New Zealand may have been the World Test Champions in the inaugural season, their win implying diversification of the format of the sport, however, the Blackcaps are yet to conquer one part of world cricket, one of the most important of all. When Kane Williamson's men take the field on November 25, at the Green Park Stadium in Kanpur, the visitors will not just chase to break a 33-year-old winless streak, but also their maiden Test series win in India, against India.
The last time New Zealand won a Test match in India, Rajiv Gandhi was serving his penultimate year as the prime minister of India, four of India's present Test squad - Cheteshwar Pujara, Ajinkya Rahane, Ishant Sharma, and Virat Kohli - were only a few months old, Qayamat Se Qayamat Tak had just released and price of petrol was just INR 8 a litre. Okay...enough! The year was 1988 - November 24.
John Wright, India's former head coach, captained the last New Zealand side that won in India. It was a victory of a margin of 136 runs in Mumbai. And it was only their second Test win, which came 19 years after their maiden win, in 1969, by 167 runs in Nagpur.
Overall, New Zealand have played 34 Tests in India, losing 16 while 16 others ended in a draw. Their win-loss record of 0.125 is only better than Zimbabwe and Ireland's zero, among all non-Asian Test playing nations. In fact, in the last decade, New Zealand have drawn only two Tests in India, losing six others.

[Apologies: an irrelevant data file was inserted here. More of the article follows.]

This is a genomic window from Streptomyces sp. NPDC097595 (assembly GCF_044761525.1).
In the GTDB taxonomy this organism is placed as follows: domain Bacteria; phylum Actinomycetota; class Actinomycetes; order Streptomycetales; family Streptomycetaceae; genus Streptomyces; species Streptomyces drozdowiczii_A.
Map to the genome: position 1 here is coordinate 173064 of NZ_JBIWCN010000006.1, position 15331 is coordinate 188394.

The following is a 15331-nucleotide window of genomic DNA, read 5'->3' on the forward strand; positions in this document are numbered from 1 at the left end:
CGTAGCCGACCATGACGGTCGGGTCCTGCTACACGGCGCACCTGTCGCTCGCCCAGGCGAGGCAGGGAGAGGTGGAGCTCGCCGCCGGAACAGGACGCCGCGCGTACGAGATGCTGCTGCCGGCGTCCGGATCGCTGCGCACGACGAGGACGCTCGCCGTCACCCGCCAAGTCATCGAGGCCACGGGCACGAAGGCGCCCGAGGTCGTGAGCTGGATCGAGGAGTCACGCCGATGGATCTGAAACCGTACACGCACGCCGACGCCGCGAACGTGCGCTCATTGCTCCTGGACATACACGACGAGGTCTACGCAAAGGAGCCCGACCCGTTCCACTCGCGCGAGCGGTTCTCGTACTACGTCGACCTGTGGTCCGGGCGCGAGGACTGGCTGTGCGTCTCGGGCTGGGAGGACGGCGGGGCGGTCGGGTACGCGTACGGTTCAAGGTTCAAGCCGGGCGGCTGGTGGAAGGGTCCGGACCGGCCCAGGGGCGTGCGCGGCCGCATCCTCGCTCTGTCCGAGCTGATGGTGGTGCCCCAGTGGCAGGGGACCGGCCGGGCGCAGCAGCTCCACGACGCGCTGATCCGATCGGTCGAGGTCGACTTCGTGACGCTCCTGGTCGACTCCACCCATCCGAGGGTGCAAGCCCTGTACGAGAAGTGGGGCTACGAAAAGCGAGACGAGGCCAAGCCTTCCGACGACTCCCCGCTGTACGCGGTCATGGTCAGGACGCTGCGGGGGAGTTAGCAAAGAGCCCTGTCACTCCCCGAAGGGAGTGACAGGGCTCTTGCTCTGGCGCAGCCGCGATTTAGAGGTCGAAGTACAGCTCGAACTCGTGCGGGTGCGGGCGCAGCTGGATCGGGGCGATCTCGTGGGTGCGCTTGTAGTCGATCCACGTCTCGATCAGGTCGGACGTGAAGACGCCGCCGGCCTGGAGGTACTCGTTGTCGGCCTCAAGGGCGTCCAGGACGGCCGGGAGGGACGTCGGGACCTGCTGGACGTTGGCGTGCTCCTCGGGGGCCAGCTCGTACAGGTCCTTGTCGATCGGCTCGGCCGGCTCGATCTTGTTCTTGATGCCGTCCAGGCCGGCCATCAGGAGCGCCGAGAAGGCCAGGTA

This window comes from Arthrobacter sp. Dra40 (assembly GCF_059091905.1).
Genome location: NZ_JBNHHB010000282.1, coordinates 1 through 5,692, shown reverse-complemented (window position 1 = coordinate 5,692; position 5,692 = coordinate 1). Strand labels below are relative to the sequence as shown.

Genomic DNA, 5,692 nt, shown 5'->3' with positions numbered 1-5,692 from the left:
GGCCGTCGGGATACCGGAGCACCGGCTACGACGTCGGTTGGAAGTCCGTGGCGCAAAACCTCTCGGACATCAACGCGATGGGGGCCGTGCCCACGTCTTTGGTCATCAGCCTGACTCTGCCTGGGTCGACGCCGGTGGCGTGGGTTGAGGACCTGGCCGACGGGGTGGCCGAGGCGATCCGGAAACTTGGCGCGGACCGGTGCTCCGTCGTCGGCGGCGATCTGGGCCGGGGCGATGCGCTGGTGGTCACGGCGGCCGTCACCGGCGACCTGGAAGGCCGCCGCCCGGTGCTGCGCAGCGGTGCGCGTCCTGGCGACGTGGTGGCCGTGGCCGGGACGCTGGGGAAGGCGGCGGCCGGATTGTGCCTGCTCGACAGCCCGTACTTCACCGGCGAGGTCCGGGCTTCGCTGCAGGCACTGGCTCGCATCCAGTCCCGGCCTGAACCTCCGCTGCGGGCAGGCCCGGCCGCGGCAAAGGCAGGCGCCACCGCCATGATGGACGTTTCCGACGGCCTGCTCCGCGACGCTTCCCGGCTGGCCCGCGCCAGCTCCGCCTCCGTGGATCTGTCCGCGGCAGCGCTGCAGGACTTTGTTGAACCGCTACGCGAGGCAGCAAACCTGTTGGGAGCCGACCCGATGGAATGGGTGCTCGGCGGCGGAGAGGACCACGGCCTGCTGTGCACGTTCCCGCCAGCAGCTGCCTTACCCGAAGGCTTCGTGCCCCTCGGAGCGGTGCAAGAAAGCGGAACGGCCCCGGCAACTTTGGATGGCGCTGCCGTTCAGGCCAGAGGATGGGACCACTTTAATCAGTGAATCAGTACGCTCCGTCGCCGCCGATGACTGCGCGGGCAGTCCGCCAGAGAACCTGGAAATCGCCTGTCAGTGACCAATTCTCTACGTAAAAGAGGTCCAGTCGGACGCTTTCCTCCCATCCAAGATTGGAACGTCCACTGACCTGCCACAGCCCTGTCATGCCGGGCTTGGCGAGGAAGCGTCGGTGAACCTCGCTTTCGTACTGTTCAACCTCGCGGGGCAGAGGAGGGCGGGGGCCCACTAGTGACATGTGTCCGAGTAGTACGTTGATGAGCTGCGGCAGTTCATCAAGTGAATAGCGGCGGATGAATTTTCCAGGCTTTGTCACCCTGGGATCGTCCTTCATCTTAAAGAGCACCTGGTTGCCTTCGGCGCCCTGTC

New Zealand are yet to win a Test series in India. They have played 11 series in India and only two ended in a draw - in 1969 and in 2003.
Numbers also show that New Zealand have struggled in Asian conditions. In 84 Tests they have played since their inaugural tour to the continent in 1955, New Zealand won only 15 off 84 Tests, losing 38 others. Their win-loss ratio of 0.394 is only better than Zimbabwe's 0.181.
Earlier this month, New Zealand head coach Gary Stead had acknowledged the challenge of beating India in Tests at home as one of world cricket's greatest challenges.
"It is one of world cricket's greatest challenges, going to India and winning Test matches. We're certainly under no illusions as to how tough that will be," Stead had told reporters.